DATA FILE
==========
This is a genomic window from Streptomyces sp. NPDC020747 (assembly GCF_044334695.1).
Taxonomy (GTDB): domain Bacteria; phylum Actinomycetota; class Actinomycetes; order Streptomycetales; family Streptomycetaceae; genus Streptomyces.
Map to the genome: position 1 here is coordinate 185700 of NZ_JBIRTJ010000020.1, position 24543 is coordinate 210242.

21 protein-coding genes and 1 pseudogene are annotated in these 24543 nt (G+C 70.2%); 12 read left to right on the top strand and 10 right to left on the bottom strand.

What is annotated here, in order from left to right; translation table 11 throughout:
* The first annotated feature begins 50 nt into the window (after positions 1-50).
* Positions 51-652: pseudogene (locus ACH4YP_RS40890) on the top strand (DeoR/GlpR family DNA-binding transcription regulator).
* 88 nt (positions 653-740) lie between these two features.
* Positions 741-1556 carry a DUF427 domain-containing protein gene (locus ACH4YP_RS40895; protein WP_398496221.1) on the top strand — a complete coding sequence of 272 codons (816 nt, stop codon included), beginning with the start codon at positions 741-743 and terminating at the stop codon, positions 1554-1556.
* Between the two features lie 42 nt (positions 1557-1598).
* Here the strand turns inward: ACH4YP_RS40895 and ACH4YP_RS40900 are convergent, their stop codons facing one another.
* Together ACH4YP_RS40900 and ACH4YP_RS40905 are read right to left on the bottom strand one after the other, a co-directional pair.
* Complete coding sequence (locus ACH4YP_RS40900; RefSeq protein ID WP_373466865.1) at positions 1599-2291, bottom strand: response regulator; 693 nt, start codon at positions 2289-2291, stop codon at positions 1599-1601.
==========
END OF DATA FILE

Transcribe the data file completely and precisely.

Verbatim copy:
This is a genomic window from Streptomyces sp. NPDC020747 (assembly GCF_044334695.1).
Taxonomy (GTDB): domain Bacteria; phylum Actinomycetota; class Actinomycetes; order Streptomycetales; family Streptomycetaceae; genus Streptomyces.
Map to the genome: position 1 here is coordinate 185700 of NZ_JBIRTJ010000020.1, position 24543 is coordinate 210242.

21 protein-coding genes and 1 pseudogene are annotated in these 24543 nt (G+C 70.2%); 12 read left to right on the top strand and 10 right to left on the bottom strand.

What is annotated here, in order from left to right; translation table 11 throughout:
* The first annotated feature begins 50 nt into the window (after positions 1-50).
* Positions 51-652: pseudogene (locus ACH4YP_RS40890) on the top strand (DeoR/GlpR family DNA-binding transcription regulator).
* 88 nt (positions 653-740) lie between these two features.
* Positions 741-1556 carry a DUF427 domain-containing protein gene (locus ACH4YP_RS40895; protein WP_398496221.1) on the top strand — a complete coding sequence of 272 codons (816 nt, stop codon included), beginning with the start codon at positions 741-743 and terminating at the stop codon, positions 1554-1556.
* Between the two features lie 42 nt (positions 1557-1598).
* Here the strand turns inward: ACH4YP_RS40895 and ACH4YP_RS40900 are convergent, their stop codons facing one another.
* Together ACH4YP_RS40900 and ACH4YP_RS40905 are read right to left on the bottom strand one after the other, a co-directional pair.
* Complete coding sequence (locus ACH4YP_RS40900; RefSeq protein ID WP_373466865.1) at positions 1599-2291, bottom strand: response regulator; 693 nt, start codon at positions 2289-2291, stop codon at positions 1599-1601.